Financial advisors told The Canberra Times that it’s often wise for a woman with children to buy out her husband’s interest in the marital home during a divorce, but only if she can get a conventional mortgage loan.
Where should women with dependent children live after their divorce? Some women want to buy out their husband’s interest in the family home, so the children don’t need to move. Other mothers prefer to rent or to use funds from the divorce settlement to buy a house of their own. Which choice is right for you will depend upon your ability to obtain conventional mortgage financing.
Melbourne financial advisor Steve Endicott told The Canberra Times that purchasing their former husband’s interest in the marital home is a smart choice for women who have sufficient income to make the mortgage payment. Endicott says that too many women, worried about taking on a large debt, commit “the classic divorcee’s property mistake” by purchasing a less expensive house. Anticipated cost savings often turn out to be illusory given the high transfer costs they pay on the purchase of a new home.
According to Endicott, staying in the marital home offers two financial advantages. First, the purchase of a former spouse’s share of a principle residence incurs no stamp tax or transfer costs. That can translate into a savings of tens of thousands of dollars, offsetting much of the benefit of buying a less expensive house.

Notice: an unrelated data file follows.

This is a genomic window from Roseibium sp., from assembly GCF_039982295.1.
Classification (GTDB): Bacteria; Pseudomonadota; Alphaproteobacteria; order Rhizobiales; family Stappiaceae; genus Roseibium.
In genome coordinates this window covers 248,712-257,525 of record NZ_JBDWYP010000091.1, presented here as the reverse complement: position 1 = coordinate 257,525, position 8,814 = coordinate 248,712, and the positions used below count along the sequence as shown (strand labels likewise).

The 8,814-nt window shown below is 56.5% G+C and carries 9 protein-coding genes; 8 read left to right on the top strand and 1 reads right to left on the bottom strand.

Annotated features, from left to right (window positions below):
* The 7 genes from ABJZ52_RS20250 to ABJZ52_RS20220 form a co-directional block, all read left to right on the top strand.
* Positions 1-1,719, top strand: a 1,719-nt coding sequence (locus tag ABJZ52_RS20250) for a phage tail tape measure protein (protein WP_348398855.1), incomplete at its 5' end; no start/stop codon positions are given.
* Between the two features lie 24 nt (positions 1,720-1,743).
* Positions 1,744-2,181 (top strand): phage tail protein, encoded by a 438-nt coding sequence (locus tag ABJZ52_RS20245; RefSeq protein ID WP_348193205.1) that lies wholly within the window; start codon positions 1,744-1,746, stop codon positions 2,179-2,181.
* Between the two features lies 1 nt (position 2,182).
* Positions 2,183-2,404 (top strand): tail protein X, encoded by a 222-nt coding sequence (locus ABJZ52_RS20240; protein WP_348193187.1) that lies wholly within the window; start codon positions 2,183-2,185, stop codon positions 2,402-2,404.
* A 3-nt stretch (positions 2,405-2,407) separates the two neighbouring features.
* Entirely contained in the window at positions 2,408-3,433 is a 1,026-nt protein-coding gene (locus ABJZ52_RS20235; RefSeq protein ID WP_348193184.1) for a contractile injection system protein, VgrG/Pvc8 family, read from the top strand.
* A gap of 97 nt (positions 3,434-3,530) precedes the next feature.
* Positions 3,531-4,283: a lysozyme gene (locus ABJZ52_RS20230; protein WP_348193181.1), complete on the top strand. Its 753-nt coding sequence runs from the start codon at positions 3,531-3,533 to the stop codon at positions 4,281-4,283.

Second, courts tend to value houses conservatively in a divorce. A divorcing spouse may, therefore, be able to buy out the ex-spouse’s share of the house for less than its market value. A divorced spouse who buys a new home, however, will probably pay its full market value. Buying out an ex-husband’s share of the marital home can, therefore, help a newly-divorced woman get more for less.
Women who choose to rent a home while investing their share of the marital estate are taking a risk. Home values often appreciate at a rate that outpaces investment. If a newly divorced woman invests her money at a 5 percent rate of return, but housing prices increase at 10 percent a year, the woman may soon find that she can’t afford to reenter the housing market.
Financing the buy-out can be worrying, but Endicott says women should do it if they possibly can, even if that means obtaining an interest-only loan. They’ll probably pay less than they would pay to rent and they’ll be investing in an appreciating asset.
Still, it’s wise to get professional advice before making that choice. Nexia Australia financial planning partner Craig Wilford told The Canberra Times that newly-divorced women who can’t find conventional financing should take care to avoid high-interest loans from specialist lenders. Sometimes downsizing to obtain an affordable mortgage with a reasonable interest rate is the right decision to make.